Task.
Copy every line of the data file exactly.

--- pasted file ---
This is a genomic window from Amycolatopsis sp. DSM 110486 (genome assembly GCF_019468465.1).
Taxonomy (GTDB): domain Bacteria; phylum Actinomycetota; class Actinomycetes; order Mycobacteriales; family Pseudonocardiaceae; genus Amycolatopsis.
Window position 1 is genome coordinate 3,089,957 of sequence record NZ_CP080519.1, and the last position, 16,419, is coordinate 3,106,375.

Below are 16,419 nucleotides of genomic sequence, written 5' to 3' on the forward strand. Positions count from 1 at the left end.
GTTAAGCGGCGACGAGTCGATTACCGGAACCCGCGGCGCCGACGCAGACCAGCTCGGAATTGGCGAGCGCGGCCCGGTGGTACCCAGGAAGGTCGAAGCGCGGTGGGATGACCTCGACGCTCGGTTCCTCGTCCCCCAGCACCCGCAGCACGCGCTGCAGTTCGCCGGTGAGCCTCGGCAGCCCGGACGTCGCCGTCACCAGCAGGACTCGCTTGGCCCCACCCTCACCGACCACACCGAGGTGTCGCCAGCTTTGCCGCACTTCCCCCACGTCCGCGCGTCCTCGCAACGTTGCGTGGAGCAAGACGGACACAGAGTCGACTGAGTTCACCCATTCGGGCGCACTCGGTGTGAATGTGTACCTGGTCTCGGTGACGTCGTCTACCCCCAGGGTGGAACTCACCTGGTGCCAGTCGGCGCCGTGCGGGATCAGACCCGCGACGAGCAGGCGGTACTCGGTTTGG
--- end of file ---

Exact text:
This is a genomic window from Amycolatopsis sp. DSM 110486 (genome assembly GCF_019468465.1).
Taxonomy (GTDB): domain Bacteria; phylum Actinomycetota; class Actinomycetes; order Mycobacteriales; family Pseudonocardiaceae; genus Amycolatopsis.
Window position 1 is genome coordinate 3,089,957 of sequence record NZ_CP080519.1, and the last position, 16,419, is coordinate 3,106,375.

Below are 16,419 nucleotides of genomic sequence, written 5' to 3' on the forward strand. Positions count from 1 at the left end.
GTTAAGCGGCGACGAGTCGATTACCGGAACCCGCGGCGCCGACGCAGACCAGCTCGGAATTGGCGAGCGCGGCCCGGTGGTACCCAGGAAGGTCGAAGCGCGGTGGGATGACCTCGACGCTCGGTTCCTCGTCCCCCAGCACCCGCAGCACGCGCTGCAGTTCGCCGGTGAGCCTCGGCAGCCCGGACGTCGCCGTCACCAGCAGGACTCGCTTGGCCCCACCCTCACCGACCACACCGAGGTGTCGCCAGCTTTGCCGCACTTCCCCCACGTCCGCGCGTCCTCGCAACGTTGCGTGGAGCAAGACGGACACAGAGTCGACTGAGTTCACCCATTCGGGCGCACTCGGTGTGAATGTGTACCTGGTCTCGGTGACGTCGTCTACCCCCAGGGTGGAACTCACCTGGTGCCAGTCGGCGCCGTGCGGGATCAGACCCGCGACGAGCAGGCGGTACTCGGTTTGG